7 out of 10
It’s hard to believe that “Top Gun” was 30 years ago. Tom Cruise is still the gold standard for an action star, despite his questionable personal life. He once again immerses himself in the Jack Reacher character, based on the book series by Lee Child, for the second time since 2012.
Jack Reacher is an former major in the U.S. Army Military Police, a title he reminds us of numerous times throughout the film. He has a distrust and disdain for the military, but maintains his close connections and wields effortless authority when it suits him. He fights crime on his own terms and never seems to stay in one place for very long.
He finds himself embroiled in a severely uncomplicated plot involving a might-be-love interest (Coby Smulders) and a could-be-daughter (Danika Yarosh) where they form a severely dysfunctional pseudo-family. He is matched up against a shady, nameless contractor (Patrick Heusinger) who would fit right in if he were in a James Bond film, with his sunglasses, black leather jacket and black driving gloves. Pretty cool, but not very incognito.
Cruise is ageless. Regularly doing his own stunts and brawling with the best stuntmen around, he is impressive, be it with a gun, his fists, or his kicks. The action scenes are entertaining as all get-out, and the subtle nod to poorly written action films of the ‘80s and ‘90s, whether intentional or not, is highly effective. The character is mysterious, but doesn’t leave you wondering or caring. He’s a simple man with an unflappable code. You root for him in all of his unrealistic scenarios; where he outsmarts and outpunches everyone in the room, and that’s really all there is to him. Despite his over-used blue-steel squint, eye-twitch gaze, you know there isn’t much more than a man who is always looking for a fight beneath the surface. Even the big man posture and walk exudes testosterone, and it totally works.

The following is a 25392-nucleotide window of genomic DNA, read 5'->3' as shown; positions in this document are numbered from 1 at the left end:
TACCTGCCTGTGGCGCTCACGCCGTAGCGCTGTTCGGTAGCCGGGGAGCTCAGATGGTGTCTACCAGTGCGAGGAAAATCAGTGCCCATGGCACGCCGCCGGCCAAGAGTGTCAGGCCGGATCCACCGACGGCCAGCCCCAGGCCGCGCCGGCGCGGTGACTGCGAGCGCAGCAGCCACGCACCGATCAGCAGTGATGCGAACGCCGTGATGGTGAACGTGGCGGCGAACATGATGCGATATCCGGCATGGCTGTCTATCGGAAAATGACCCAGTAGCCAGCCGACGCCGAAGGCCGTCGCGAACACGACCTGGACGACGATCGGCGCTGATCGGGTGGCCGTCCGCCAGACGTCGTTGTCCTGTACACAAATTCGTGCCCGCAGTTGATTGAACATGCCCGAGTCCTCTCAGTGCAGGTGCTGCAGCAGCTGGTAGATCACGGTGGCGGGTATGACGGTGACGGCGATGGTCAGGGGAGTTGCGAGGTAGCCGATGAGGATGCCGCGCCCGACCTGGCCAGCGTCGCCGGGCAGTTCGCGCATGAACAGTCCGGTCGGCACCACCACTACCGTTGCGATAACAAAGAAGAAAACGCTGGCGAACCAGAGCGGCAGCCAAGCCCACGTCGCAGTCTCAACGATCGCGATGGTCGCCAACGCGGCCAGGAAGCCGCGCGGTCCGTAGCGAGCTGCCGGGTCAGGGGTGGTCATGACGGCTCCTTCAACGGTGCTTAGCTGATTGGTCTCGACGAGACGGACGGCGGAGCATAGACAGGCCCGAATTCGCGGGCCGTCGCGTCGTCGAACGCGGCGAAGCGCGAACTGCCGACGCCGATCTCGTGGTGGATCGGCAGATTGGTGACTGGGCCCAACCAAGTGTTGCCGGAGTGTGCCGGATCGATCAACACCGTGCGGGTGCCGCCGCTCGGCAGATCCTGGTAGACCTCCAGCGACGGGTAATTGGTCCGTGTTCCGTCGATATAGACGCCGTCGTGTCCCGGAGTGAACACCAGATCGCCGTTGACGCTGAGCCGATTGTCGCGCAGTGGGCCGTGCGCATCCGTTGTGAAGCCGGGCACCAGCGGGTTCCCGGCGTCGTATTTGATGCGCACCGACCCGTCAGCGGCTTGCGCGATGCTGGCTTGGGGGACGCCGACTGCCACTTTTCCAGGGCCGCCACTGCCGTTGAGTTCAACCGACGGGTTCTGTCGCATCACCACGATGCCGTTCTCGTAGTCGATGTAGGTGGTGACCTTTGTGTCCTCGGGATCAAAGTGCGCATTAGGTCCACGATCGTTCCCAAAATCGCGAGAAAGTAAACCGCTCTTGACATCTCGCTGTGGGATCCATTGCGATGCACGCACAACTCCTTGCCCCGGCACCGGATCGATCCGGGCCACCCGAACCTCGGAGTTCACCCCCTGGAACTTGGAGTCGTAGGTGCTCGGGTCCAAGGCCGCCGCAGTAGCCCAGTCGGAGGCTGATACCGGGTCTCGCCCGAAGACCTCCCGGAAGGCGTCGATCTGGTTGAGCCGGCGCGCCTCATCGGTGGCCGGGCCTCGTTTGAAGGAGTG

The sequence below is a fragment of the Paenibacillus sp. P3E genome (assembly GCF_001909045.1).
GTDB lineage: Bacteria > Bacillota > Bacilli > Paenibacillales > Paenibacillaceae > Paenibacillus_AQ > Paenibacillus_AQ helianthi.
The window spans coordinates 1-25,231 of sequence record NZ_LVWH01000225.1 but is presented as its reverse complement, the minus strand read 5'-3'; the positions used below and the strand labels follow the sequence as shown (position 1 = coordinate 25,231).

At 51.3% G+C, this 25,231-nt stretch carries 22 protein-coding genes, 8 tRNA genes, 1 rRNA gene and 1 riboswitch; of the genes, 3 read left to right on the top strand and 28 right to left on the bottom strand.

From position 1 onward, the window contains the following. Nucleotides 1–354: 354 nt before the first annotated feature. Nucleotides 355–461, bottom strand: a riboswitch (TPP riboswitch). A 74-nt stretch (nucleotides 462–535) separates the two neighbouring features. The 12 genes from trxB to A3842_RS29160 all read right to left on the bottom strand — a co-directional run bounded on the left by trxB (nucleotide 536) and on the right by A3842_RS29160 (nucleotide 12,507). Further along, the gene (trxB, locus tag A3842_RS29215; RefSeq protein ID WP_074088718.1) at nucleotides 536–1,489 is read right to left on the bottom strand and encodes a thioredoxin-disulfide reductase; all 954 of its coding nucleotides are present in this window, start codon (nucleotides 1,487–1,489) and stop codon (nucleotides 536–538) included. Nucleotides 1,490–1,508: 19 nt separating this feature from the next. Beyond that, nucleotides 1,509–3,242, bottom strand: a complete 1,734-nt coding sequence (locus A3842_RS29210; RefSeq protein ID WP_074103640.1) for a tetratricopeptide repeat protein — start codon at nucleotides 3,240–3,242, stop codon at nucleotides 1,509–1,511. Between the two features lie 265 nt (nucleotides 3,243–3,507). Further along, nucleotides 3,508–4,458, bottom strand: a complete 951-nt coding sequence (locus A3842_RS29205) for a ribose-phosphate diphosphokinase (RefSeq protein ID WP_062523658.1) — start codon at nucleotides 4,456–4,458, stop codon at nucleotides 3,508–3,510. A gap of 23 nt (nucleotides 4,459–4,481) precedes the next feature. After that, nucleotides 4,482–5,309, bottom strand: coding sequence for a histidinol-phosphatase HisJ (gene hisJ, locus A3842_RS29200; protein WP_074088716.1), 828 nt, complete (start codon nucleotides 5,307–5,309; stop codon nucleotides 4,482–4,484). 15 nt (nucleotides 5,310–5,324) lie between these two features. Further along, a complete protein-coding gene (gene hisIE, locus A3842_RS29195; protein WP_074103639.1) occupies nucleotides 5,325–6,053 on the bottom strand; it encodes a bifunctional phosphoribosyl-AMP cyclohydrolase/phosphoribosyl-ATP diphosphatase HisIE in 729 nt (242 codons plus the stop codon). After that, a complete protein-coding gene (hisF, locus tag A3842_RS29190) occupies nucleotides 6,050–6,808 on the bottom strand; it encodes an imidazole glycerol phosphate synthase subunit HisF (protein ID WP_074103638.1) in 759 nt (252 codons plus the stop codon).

Director Edward Zwick reteams with Cruise (“The Last Samurai”) and seems to be slumming a bit in his choice of project. It certainly must have been a fun film to make, and perhaps there is a relationship between the two that made it appealing, but he is a high-quality director (“Blood Diamond,” “Glory,” “Legends of the Fall”) and his efforts don’t go unnoticed. An awkward ending shows some of his trademark dramatic style, but otherwise he captures the action with a veteran’s touch.
The writing is pedestrian, but I’m unfamiliar with the source material, so I can’t speak to the adherence to the novel. It reminds me of so many books written in the genre (including my own) and never achieves any real depth or realism. It is a fun time though.
I was actually surprised that I enjoyed this film so much despite its many weaknesses. It did get a little old during the third act, when the twist emerged unceremoniously and predictably, but it was followed by an epic fistfight, so all is forgiven.
There is a tone created from the very first scene that makes you sit back and just enjoy the show. A true sign of a successful film, even if it isn’t the best of stories. This is the type of film you might order on-demand on a Saturday night when you’re in the mood for something exciting, and you will be pleasantly surprised. With tempered expectations comes satisfaction. Love him or hate him, Tom Cruise is going to be around for a long time.